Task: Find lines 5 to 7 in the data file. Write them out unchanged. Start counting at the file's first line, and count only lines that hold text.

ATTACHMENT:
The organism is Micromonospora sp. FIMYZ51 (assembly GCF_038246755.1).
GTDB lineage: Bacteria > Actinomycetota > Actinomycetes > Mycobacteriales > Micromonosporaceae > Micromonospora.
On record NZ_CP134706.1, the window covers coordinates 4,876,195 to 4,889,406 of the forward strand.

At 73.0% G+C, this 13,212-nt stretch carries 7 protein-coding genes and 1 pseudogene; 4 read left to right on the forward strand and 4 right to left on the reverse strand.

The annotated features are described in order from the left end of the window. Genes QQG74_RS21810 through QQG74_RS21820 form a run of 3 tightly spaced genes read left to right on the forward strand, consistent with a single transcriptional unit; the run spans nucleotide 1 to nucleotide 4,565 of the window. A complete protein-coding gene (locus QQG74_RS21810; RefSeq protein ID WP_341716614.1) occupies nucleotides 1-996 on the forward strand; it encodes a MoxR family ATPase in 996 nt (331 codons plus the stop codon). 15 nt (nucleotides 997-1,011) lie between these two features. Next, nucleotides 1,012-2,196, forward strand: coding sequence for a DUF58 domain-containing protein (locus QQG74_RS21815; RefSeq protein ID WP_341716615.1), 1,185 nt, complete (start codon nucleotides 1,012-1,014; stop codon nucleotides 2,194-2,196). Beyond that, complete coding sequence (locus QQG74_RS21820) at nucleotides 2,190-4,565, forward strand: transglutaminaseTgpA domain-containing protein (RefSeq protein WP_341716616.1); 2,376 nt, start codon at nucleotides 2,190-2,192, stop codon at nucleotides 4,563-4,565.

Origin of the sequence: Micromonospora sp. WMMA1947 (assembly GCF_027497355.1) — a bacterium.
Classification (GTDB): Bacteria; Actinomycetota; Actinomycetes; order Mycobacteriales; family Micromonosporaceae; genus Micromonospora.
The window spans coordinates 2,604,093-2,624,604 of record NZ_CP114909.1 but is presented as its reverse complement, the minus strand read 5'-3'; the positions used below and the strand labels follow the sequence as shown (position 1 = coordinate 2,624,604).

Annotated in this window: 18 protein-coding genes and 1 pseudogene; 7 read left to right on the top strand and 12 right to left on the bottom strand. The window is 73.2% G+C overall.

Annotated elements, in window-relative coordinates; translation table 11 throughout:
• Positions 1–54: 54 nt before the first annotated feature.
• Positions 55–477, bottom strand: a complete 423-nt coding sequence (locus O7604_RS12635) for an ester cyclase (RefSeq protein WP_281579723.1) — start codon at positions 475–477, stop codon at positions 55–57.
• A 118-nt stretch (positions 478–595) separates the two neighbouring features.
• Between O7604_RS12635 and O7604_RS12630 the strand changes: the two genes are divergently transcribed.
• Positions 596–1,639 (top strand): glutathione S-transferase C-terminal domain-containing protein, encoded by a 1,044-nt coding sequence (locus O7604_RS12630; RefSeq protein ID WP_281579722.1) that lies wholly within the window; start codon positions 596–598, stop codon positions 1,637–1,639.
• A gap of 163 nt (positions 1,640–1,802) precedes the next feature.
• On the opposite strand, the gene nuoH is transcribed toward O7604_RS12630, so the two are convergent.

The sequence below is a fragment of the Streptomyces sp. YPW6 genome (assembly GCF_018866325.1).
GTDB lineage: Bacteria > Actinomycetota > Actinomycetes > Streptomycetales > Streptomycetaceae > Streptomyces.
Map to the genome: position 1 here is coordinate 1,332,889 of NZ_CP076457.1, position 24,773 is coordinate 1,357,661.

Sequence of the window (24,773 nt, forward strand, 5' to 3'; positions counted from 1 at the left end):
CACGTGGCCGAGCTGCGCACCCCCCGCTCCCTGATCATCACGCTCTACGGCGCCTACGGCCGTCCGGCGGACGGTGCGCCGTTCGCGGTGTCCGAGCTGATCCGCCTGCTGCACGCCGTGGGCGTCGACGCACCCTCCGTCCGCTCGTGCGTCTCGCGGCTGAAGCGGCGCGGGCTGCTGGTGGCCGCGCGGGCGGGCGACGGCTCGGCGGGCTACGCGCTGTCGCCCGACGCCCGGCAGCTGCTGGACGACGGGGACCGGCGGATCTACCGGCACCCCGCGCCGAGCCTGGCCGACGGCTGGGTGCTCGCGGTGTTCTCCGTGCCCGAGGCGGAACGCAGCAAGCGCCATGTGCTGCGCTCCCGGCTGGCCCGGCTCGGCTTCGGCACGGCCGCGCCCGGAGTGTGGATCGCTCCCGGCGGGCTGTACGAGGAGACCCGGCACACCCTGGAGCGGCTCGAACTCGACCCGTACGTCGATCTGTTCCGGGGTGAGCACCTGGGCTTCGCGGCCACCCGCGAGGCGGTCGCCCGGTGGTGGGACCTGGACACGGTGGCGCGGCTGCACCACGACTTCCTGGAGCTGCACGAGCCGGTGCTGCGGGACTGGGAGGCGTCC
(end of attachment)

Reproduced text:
The annotated features are described in order from the left end of the window. Genes QQG74_RS21810 through QQG74_RS21820 form a run of 3 tightly spaced genes read left to right on the forward strand, consistent with a single transcriptional unit; the run spans nucleotide 1 to nucleotide 4,565 of the window. A complete protein-coding gene (locus QQG74_RS21810; RefSeq protein ID WP_341716614.1) occupies nucleotides 1-996 on the forward strand; it encodes a MoxR family ATPase in 996 nt (331 codons plus the stop codon). 15 nt (nucleotides 997-1,011) lie between these two features. Next, nucleotides 1,012-2,196, forward strand: coding sequence for a DUF58 domain-containing protein (locus QQG74_RS21815; RefSeq protein ID WP_341716615.1), 1,185 nt, complete (start codon nucleotides 1,012-1,014; stop codon nucleotides 2,194-2,196). Beyond that, complete coding sequence (locus QQG74_RS21820) at nucleotides 2,190-4,565, forward strand: transglutaminaseTgpA domain-containing protein (RefSeq protein WP_341716616.1); 2,376 nt, start codon at nucleotides 2,190-2,192, stop codon at nucleotides 4,563-4,565.

Origin of the sequence: Micromonospora sp. WMMA1947 (assembly GCF_027497355.1) — a bacterium.
Classification (GTDB): Bacteria; Actinomycetota; Actinomycetes; order Mycobacteriales; family Micromonosporaceae; genus Micromonospora.